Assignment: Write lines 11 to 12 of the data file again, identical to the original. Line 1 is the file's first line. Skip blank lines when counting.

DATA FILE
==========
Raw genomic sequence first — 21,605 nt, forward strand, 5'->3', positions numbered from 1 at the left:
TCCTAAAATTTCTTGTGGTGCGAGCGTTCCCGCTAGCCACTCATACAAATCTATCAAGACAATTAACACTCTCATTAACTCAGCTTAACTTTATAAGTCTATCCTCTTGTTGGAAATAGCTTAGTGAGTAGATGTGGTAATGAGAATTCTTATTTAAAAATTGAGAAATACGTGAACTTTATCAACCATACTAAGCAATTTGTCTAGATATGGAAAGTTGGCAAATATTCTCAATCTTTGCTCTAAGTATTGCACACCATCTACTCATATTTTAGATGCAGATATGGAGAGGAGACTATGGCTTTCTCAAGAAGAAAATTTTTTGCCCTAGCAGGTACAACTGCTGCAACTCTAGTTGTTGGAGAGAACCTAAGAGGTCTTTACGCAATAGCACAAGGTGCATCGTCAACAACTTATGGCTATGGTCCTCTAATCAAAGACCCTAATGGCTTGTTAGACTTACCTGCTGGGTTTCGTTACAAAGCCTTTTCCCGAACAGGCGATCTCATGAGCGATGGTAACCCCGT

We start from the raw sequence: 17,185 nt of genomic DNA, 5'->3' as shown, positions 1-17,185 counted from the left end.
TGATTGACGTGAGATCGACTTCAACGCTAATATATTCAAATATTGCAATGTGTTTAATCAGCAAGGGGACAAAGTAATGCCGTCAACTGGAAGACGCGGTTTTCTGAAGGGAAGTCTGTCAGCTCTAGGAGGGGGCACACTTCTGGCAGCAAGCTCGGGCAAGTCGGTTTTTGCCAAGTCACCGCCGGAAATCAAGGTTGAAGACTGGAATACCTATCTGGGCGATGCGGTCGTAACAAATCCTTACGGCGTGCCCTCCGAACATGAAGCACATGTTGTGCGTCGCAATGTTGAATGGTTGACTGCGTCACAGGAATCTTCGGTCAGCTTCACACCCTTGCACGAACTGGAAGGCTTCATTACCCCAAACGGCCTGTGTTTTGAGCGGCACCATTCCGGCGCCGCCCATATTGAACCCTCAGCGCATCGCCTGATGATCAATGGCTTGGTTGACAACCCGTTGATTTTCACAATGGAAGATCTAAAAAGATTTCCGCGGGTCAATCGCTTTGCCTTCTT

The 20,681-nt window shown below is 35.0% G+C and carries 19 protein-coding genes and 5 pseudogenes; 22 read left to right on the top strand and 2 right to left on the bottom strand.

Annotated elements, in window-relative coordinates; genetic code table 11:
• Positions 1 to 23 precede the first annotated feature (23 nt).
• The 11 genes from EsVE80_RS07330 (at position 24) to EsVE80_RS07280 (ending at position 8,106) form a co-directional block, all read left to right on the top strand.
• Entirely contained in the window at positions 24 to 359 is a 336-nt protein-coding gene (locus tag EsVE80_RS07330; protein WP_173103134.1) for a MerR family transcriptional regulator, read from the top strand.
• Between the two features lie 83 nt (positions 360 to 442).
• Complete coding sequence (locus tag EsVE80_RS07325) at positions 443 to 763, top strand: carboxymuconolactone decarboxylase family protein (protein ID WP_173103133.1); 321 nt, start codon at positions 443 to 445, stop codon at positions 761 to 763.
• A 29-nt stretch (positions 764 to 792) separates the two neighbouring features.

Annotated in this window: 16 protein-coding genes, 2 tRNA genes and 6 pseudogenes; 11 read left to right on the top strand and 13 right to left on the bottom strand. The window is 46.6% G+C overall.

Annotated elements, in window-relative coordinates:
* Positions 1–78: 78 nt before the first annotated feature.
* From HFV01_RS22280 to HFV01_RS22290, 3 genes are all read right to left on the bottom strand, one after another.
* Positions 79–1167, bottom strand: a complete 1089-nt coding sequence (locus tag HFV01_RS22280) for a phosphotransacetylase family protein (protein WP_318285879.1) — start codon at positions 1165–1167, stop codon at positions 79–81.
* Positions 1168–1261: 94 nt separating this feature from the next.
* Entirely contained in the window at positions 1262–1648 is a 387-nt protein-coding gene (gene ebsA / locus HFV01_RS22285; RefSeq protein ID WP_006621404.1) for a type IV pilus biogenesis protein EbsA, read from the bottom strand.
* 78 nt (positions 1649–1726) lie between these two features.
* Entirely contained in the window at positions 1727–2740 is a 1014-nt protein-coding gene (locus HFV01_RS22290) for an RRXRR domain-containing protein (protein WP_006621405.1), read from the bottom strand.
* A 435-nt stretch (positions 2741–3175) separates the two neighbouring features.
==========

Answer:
• Complete coding sequence (locus tag EsVE80_RS07325) at positions 443 to 763, top strand: carboxymuconolactone decarboxylase family protein (protein ID WP_173103133.1); 321 nt, start codon at positions 443 to 445, stop codon at positions 761 to 763.
• A 29-nt stretch (positions 764 to 792) separates the two neighbouring features.